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I’ve long believed that the best way for long-term investors to get into the stock market is to buy index funds. This is how I introduced my youngest son to investing. And one of my favorites is the SPDR S&P 500 ETF Trust (NYSEARC:TO SPY).

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SPY does a great job tracking the S&P 500 Index, which includes 500 of the most well-known publicly traded companies in the United States.

The S&P 500 is one of the most followed and quoted indexes when considering the relative strength of the US stock market. So if you’re investing in SPY stocks, you’re pretty much following the market in general.

SPY is notable also because it was the first exchange-traded index fund – i.e. an ETF that fully tracks and replicates one of the market indices. And it does so at a target price of 10% of the S&P 500.

On top of that, SPY has an average annual return of over 10% since inception. And it has an exceptionally low expense ratio of 0.095%, or $9.50 per year on a $10,000 investment.

Holdings of the SPDR S&P 500 ETF Trust

One important thing to know about the SPDR S&P 500 ETF Trust is that it is not an equal weight fund. Equal weight funds have approximately the same portfolio weight for each stock represented in the fund.

For example, the Investco S&P 500 Equal Weight ETF (NYSEARC:RER) tracks 505 names. Each security represents approximately 0.2% of the fund. Currently, ActivisionBlizzard (NASDAQ:ATVI) is RSP’s largest holding at 0.28%.

You won’t find that kind of consistency in SPY stock. The SPDR S&P 500 ETF Trust is more heavily weighted to tech stocks, which make up 25% of the fund.

Financials make up just under 14% of SPY, followed by healthcare (13.3%) and cyclical consumer stocks (11.9%).

So it’s no surprise that the world’s largest and best-known tech stocks have an oversized weighting in SPY. The top outfit is Apple (NASDAQ:AAPL), which represents just over 7% of SPY. She is closely followed by Microsoft (NASDAQ:MSFT), with a portfolio weighting of 6%. That’s 13% of the entire SPY ETF just in two stocks!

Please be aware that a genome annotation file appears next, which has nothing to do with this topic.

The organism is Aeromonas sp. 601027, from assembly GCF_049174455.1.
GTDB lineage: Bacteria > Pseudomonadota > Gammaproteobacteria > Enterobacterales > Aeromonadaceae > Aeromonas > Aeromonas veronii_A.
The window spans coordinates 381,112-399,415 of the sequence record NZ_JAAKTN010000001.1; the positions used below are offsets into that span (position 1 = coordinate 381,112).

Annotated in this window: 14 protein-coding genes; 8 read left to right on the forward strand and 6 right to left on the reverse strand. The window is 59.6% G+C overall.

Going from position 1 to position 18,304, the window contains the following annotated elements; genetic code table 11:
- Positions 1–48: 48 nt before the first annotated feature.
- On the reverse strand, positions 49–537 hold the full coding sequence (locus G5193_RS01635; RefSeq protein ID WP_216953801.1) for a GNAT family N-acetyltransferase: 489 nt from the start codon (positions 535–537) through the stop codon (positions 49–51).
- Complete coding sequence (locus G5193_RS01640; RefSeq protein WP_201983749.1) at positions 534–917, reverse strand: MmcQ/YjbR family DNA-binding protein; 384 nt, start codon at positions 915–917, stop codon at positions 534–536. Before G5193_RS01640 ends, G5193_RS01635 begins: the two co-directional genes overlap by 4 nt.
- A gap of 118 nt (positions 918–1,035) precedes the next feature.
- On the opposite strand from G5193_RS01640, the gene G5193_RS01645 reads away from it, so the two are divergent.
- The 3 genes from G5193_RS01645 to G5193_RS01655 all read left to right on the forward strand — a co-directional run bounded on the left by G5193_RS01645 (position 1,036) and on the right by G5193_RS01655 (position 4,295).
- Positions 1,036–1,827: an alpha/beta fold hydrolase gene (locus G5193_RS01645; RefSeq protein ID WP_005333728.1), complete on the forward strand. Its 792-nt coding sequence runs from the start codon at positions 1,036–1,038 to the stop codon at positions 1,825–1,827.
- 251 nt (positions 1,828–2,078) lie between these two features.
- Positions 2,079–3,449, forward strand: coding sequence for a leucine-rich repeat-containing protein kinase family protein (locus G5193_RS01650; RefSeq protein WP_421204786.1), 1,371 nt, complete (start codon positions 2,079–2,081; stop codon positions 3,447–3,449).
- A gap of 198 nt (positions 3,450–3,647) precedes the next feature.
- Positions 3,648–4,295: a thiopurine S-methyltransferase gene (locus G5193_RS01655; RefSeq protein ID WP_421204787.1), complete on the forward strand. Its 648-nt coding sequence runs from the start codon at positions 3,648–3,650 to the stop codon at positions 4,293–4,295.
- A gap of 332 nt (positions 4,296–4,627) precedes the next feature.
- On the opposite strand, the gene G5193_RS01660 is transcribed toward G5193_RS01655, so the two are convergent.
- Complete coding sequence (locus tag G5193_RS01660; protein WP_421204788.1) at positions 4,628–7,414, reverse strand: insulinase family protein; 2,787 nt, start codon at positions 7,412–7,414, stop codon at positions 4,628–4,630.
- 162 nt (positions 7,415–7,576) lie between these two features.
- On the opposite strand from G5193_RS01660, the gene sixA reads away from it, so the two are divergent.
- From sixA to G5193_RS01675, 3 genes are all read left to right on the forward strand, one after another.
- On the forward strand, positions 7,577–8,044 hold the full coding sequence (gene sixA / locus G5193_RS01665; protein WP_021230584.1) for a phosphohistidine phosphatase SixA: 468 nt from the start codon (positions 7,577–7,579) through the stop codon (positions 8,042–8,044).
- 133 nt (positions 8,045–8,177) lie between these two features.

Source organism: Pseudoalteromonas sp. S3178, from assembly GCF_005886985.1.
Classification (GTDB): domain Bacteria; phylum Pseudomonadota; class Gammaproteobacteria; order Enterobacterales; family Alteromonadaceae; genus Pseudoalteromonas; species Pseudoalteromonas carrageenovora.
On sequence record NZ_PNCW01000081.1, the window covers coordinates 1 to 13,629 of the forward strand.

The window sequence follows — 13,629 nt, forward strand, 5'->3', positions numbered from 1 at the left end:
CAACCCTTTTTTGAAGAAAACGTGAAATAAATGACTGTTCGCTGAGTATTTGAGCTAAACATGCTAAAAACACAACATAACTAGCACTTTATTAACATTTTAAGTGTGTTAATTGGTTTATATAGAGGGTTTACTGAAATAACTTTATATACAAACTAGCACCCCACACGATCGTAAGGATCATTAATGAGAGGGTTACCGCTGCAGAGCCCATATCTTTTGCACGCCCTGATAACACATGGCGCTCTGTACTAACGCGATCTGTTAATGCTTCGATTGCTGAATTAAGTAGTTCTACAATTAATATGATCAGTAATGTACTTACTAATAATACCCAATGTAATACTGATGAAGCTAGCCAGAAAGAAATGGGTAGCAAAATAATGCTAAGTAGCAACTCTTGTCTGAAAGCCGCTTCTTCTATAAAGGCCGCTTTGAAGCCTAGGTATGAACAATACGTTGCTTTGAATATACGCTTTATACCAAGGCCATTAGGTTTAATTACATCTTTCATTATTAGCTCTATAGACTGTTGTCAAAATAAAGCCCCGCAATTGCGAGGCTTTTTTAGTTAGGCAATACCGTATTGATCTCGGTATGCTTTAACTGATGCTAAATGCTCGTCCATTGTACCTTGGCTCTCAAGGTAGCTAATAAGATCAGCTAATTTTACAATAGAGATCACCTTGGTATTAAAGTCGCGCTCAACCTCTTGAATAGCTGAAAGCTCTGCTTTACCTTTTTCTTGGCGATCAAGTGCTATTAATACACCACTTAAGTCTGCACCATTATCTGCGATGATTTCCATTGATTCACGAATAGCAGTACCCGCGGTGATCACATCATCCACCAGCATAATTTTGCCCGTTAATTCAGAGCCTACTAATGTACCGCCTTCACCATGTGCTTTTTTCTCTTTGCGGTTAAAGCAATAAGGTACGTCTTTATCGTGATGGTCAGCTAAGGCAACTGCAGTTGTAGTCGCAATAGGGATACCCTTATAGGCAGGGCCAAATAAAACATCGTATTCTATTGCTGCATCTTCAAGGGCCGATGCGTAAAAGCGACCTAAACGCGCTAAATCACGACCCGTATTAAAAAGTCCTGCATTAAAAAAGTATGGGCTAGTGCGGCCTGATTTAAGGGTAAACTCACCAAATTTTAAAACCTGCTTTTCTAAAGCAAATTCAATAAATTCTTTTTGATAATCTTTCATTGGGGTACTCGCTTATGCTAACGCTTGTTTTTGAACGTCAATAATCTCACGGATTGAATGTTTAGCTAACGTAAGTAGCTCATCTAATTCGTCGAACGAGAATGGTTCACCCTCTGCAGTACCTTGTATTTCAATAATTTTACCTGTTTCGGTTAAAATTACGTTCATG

The other major holdings in the SPDR S&P 500 ETF are the e-commerce giant Amazon (NASDAQ:AMZN), search engine and cloud powerhouse Alphabet (NASDAQ:GOOGNASDAQ:GOOGL), electric vehicle manufacturer You’re here (NASDAQ:TSLA) and the semiconductor chip company Nvidia (NASDAQ:NVDA).

Why SPY Stock is a Good Investment

It doesn’t break my heart that you want to believe more than my word. But maybe you’d rather believe the words of the Oracle of Omaha himself, Warren Buffett.

Buffett, the head of conglomerate Berkshire Hathaway (NYSE:BRK.ANYSE:BRK.B) has long been a proponent of index funds. So he used the Berkshire Hathaway 2021 Annual Meeting to once again defend the merits of investing in products like SPY.

To make his point, Buffett showed a slide showing that there were more than 2,000 companies that entered the automotive industry in the early 1900s. And by 2009, there were only three left. .

“That’s a great argument for index funds,” Buffett said. “If you just had a diversified group of stocks, US stocks, that would be my preference, but hold over a 30-year period.”

Buffett says that rather than picking individual stocks, investors should choose a low-cost index fund instead. “I recommend the S&P 500 index fund and have had it for a long, long time to people.”

In order to support his family, Buffett notoriously ordered the trustee in charge of his estate to invest 90% of his money in the S&P 500 after his death, and 10% in Treasuries.

The Basics of SPY Stocks

The last thing to keep in mind about the SPY ETF is news. The tech sector has been getting hammered in recent weeks as investors. Investors are shunning growth stocks and seeking refuge from rising interest rates and expected Fed action this year.

So if you’re considering investing in the SPDR S&P 500 ETF Trust right now, be aware that your short-term returns won’t be great. But it’s good.

SPY is for investors who can afford to be patient and build a portfolio over a long time horizon. You really can’t go wrong with that kind of thinking.

As of the date of publication, Patrick Sanders was a long-time TSLA. He had (neither directly nor indirectly) any other position in the securities mentioned in this article. The opinions expressed in this article are those of the author, subject to Publication guidelines.

Patrick Sanders is a freelance writer and editor in Maryland, and from 2015 to 2019 he led the investment advice section at US News & World Report. Follow him on Twitter at@1patricksanders.

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The views and opinions expressed herein are the views and opinions of the author and do not necessarily reflect those of Nasdaq, Inc.